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recognize this. both sides were better off. is there a better scenario? yes, but you have to understand that or a europe that is to build something and keep the building they've already got, they are deterring more of this activity of countries opting out is a very real and pressing issue. it is not something they are going to trade off on. the other point is look at the swiss case. they're all these different models. the swiss are popular in europe, their economy is integrated with germany. they are still being played very hard ball with by the europeans before exit. francine: adam posen and stephen king stay with us. we haven't even touched on mark carney. that is coming up later in the program. chemical brothers, bayer
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sweetening the deal for monsanto. we discussed that next. this is bloomberg. ♪
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francine: welcome back to "the pulse." bayer has made another takeover bid for monsanto. the chemical giant says it is prepared to pay $127.50 per share.
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sam, how significant is this echo does it mean that it will clinch it? can they still lose it? sam: we have been saying that we think the minimum would have to -- $135 perent share. $149 perout at about share. thisury has to still be needs to be a higher bid. francine: are they overpaying for monsanto? you are seeing so much consolidation it is one of those real asset flush outs. sam: if the company is serious about billing its business this building its business in a fast way -- building its business in a fast way, the margin profile, this is the way to do it. is it overpaying? thatu go by the multiple
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can china is paying for syngenta, that is not the case. that's whatat is it is in it for bayer? -- what is in it for bayer? for we would like to see the confusion would be if you call it health care, by the end of the day, pharmaceuticals, animal health or consumer health, they don't necessarily fit together. we think this has got to be something that is got to be a part of the longer game. probably quite positive for shareholders. francine: sam facility from bloomberg intelligence going through this new deal. i know will get a whole lot throughout the day. up next, the big debate.
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we'll hear from olli rehn. we'll go back to stephen king .nd mr. adam posen we will be asking them whether mark carney was too soon to act in the wake of brexit. this is bloomberg. ♪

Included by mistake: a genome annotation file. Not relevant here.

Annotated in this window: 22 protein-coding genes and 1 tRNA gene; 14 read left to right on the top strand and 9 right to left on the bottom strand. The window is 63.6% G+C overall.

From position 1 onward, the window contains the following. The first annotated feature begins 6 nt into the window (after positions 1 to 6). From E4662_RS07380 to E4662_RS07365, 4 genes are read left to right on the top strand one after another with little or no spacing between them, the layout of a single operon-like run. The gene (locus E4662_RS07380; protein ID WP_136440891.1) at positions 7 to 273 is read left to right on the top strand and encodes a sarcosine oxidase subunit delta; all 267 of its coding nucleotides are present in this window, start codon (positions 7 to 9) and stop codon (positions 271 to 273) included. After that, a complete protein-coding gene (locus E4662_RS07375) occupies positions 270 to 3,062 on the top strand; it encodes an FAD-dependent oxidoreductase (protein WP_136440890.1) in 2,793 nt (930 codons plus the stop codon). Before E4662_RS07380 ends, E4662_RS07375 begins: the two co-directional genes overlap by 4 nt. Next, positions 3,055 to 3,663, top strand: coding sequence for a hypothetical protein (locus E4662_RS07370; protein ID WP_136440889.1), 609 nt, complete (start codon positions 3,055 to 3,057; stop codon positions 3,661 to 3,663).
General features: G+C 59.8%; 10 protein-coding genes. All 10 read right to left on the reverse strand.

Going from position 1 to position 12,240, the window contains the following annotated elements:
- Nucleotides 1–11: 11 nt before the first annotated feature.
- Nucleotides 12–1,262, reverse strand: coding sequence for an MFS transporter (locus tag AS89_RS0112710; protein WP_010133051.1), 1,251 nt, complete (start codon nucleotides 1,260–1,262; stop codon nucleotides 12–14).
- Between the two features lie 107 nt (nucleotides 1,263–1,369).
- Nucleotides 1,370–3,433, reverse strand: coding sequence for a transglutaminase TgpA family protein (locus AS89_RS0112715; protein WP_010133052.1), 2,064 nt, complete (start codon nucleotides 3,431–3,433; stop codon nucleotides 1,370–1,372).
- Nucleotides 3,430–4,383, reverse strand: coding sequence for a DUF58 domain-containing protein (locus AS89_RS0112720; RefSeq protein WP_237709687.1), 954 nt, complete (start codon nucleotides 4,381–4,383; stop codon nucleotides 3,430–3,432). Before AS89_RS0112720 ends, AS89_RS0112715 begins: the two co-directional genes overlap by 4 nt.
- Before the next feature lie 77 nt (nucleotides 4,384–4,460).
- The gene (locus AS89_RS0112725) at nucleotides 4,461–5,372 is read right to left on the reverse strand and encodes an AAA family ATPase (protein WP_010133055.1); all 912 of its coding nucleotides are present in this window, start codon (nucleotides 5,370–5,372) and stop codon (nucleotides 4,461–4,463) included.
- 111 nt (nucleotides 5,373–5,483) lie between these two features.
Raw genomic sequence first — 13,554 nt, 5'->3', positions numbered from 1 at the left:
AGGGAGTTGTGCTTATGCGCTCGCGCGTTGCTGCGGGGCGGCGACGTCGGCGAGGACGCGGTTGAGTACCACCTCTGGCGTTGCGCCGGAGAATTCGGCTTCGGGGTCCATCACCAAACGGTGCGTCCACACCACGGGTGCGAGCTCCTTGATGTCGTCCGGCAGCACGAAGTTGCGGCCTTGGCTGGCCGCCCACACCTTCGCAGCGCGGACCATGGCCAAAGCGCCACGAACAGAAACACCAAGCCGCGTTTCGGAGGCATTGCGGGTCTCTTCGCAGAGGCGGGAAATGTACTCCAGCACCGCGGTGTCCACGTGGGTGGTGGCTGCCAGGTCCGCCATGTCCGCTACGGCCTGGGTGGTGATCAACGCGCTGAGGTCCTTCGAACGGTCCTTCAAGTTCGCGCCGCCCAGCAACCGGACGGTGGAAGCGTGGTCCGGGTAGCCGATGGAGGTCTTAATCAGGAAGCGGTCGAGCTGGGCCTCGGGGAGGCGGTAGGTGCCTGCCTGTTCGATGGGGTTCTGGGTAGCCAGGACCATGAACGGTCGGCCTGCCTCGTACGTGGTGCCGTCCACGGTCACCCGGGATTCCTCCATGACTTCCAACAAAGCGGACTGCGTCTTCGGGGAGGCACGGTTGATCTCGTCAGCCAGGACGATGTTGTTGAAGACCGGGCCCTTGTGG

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francine: welcome to "the pulse." live from bloomberg's european headquarters in london, i'm francine lacqua. nejra: german factory orders increased less than forecast in july. orders adjusted for seasonal swings and inflation rose 0.2% from june. the report follows a series of data signaling that economic momentum in europe's largest economy has cooled. bayer has upped it bid for
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monsanto as they are prepared to offer $127 $.50 per share. if the deal goes through it would create the world's biggest producer of seeds and pesticides. in july, monsanto rejected the bid saying it was inadequate. barack obama has canceled a meeting with the president of the philippines after rodrigo duterte unleashed an expletive later of warning against the morningexpletive laden against the u.s. obama and to meet offered him some blunt advice. >> i am a president of a sovereign state and we have long ceased to be a colony. any master except the filipino people. nobody, but nobody.
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you must be respectful. --not nejra: global news 24 hours a day, powered by our 2600 journalists and analysts in more than 120 countries. cehic.ra this is bloomberg. francine: what a brilliant story. --m pozen, president of the and stephen king are still with us. we will be talking more about brexit we are looking at the economic implications and possible trade relationships piece -- relationships. a u.k.morrow we have tory lawmaker that will probably once again skews him of being impartial and say he acted too early on rates. do you agree, should he have waited?